Continue reading What I did this summer, or: CIDOC 2014

Learning from the past 4: putting information online

This is the last of a series of posts looking at the lessons about museum documentation thrown up whilst I was researching my recent article on the website of the Horniman Museum (where I work as Documentation Manager), investigating the objects related to the ‘Heroic Age’ of Antarctic exploration which were once owned by the Horniman. I’ve already looked at accession registers, capturing and sharing information, and recording what happens to objects. This last post is slightly different, as it’s less about the past, and more about the present: I want to talk about my intentions when putting information about the Antarctic relics – and all the Horniman’s objects – online.

Continue reading Learning from the past 4: putting information online

Learning from the past 3: recording what happens to objects

This is the third of a series of posts looking at the lessons about museum documentation thrown up whilst I was researching my recent article on the website of the Horniman Museum (where I work as Documentation Manager), investigating the objects related to the ‘Heroic Age’ of Antarctic exploration which were once owned by the Horniman. I’ve already looked at accession registers, and capturing and sharing information; in this piece, I’ll talk about recording what happens to objects; and a final post will look at how we can make that information available online.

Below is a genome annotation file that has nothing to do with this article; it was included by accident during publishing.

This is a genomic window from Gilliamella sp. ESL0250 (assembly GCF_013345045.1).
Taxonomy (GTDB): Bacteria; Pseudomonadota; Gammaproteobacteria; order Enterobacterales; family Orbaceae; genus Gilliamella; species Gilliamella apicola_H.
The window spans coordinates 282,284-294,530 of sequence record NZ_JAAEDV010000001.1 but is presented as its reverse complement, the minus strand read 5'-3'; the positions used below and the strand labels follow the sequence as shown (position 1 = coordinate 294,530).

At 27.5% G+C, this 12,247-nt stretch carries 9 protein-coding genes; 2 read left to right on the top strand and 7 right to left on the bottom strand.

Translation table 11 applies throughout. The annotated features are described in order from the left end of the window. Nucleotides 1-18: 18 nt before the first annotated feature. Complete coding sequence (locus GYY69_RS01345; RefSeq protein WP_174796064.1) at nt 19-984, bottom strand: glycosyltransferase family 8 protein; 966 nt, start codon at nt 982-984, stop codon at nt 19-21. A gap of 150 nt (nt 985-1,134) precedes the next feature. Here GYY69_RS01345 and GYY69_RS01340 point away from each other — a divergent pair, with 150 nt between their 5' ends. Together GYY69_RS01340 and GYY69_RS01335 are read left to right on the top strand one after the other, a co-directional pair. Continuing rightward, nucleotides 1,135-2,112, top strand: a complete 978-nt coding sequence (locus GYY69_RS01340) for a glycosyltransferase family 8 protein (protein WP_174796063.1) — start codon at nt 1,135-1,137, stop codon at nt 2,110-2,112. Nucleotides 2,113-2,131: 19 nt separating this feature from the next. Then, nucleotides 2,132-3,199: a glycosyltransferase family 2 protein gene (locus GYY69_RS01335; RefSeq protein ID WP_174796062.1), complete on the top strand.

Continue reading Learning from the past 3: recording what happens to objects

Learning from the past 2: capturing and sharing information

This is the second of a series of posts looking at the lessons about museum documentation thrown up whilst I was researching my recent article on the website of the Horniman Museum (where I work as Documentation Manager), investigating the objects related to the ‘Heroic Age’ of Antarctic exploration which were once owned by the Horniman. I’ve already looked at accession registers; in this piece, I’ll talk about capturing and sharing information; further posts will look at recording what happens to objects; and finally, at how we can make that information available online. Continue reading Learning from the past 2: capturing and sharing information

Learning from the past 1: accession registers